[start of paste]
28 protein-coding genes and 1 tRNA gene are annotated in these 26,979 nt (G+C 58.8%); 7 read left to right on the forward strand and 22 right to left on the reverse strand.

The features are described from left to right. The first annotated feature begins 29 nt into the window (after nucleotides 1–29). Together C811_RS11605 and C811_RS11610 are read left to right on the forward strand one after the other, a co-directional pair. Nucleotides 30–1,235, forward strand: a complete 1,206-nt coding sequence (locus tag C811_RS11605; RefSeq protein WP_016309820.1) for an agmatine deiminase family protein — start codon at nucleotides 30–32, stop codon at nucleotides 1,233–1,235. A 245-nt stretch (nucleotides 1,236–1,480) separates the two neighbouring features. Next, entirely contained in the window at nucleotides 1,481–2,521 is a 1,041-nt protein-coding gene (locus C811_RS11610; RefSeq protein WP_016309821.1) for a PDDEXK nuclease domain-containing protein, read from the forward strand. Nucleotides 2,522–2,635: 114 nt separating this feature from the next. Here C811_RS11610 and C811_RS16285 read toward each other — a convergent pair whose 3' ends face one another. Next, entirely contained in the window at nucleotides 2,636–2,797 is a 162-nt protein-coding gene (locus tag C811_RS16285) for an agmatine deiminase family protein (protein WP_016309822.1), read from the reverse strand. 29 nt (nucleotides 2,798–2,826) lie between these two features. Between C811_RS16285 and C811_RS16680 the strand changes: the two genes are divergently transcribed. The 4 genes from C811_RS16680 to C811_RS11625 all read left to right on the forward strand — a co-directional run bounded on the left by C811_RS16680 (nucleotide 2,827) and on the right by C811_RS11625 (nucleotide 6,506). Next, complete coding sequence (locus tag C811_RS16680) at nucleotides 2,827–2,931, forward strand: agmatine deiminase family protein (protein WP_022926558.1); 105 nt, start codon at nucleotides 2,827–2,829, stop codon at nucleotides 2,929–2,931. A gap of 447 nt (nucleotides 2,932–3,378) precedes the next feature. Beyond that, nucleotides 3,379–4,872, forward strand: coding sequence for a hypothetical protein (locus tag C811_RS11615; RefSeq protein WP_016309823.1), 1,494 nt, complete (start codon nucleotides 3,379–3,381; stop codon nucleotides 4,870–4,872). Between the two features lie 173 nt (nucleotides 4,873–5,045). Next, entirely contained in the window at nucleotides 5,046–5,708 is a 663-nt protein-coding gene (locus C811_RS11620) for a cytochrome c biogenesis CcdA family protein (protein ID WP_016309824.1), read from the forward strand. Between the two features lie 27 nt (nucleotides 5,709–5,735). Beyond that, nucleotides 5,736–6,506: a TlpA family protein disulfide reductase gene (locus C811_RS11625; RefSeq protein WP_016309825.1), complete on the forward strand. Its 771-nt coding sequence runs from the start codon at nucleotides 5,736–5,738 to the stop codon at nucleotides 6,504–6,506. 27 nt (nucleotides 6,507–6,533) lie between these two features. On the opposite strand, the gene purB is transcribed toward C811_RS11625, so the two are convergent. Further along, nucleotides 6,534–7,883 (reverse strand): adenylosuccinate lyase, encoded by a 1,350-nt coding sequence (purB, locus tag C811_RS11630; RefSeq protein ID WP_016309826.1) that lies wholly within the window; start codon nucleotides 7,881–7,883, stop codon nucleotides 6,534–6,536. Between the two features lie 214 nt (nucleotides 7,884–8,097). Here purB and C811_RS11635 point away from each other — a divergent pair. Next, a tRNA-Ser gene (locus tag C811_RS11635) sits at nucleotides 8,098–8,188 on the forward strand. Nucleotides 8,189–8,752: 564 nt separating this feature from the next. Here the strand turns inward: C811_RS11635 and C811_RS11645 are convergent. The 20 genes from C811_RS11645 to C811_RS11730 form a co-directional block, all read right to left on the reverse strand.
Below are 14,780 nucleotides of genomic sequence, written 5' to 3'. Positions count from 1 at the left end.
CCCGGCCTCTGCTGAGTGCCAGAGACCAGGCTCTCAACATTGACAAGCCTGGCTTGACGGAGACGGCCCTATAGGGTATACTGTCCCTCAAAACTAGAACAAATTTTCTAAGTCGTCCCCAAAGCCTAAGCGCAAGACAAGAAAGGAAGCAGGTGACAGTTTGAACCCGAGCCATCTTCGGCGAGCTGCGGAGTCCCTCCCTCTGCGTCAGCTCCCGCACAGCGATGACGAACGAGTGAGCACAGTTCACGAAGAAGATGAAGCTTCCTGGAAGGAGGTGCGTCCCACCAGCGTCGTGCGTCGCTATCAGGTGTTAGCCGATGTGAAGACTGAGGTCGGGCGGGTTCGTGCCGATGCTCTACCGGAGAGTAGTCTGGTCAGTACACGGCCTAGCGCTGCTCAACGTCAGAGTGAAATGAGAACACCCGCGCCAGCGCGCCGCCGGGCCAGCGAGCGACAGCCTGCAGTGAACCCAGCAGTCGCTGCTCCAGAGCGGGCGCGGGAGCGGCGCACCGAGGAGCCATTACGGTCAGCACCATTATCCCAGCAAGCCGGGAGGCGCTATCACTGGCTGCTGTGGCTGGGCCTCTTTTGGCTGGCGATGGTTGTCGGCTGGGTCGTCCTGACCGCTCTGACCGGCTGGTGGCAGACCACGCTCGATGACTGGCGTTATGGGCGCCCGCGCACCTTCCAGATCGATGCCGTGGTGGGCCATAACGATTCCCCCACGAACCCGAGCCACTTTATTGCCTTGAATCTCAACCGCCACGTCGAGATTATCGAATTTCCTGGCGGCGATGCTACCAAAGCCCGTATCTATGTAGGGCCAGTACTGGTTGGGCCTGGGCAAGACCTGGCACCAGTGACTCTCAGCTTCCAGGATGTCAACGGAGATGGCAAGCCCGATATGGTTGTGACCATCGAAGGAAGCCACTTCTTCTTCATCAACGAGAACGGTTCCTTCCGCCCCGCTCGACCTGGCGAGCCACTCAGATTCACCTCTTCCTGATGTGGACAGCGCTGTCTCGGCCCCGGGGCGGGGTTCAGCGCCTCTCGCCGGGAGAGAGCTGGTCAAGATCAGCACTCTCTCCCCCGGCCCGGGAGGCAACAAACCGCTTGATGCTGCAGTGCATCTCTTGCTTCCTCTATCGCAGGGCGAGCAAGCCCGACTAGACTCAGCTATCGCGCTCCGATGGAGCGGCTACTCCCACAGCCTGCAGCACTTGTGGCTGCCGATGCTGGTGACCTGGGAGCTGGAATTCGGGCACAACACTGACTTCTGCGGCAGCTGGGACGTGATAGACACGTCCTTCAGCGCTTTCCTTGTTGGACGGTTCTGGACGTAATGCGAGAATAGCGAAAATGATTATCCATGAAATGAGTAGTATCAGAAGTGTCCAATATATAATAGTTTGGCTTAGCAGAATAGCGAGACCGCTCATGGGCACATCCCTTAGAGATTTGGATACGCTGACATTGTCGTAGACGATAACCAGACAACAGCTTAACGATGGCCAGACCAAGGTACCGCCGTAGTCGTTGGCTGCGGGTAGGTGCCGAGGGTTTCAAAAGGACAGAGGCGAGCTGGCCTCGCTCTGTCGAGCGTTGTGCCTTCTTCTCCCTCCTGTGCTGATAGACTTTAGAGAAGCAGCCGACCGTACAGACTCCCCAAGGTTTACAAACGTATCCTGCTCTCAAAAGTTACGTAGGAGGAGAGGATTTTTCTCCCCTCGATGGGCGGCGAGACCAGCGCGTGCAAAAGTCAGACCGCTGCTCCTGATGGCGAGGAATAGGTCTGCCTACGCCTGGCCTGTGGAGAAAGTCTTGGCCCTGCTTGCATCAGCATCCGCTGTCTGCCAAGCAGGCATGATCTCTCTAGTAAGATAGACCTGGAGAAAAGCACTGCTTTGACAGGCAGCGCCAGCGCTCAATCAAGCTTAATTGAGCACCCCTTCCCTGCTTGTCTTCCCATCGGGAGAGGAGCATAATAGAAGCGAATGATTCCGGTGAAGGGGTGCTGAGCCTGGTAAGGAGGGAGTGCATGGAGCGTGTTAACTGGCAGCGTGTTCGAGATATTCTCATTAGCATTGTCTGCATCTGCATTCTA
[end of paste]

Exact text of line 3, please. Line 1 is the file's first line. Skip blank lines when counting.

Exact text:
Below are 14,780 nucleotides of genomic sequence, written 5' to 3'. Positions count from 1 at the left end.